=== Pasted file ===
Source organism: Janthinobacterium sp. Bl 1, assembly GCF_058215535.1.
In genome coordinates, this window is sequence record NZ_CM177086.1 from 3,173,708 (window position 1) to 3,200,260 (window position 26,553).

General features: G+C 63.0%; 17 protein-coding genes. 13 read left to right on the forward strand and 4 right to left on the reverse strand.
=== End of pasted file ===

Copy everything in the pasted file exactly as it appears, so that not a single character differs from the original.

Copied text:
Source organism: Janthinobacterium sp. Bl 1, assembly GCF_058215535.1.
In genome coordinates, this window is sequence record NZ_CM177086.1 from 3,173,708 (window position 1) to 3,200,260 (window position 26,553).

General features: G+C 63.0%; 17 protein-coding genes. 13 read left to right on the forward strand and 4 right to left on the reverse strand.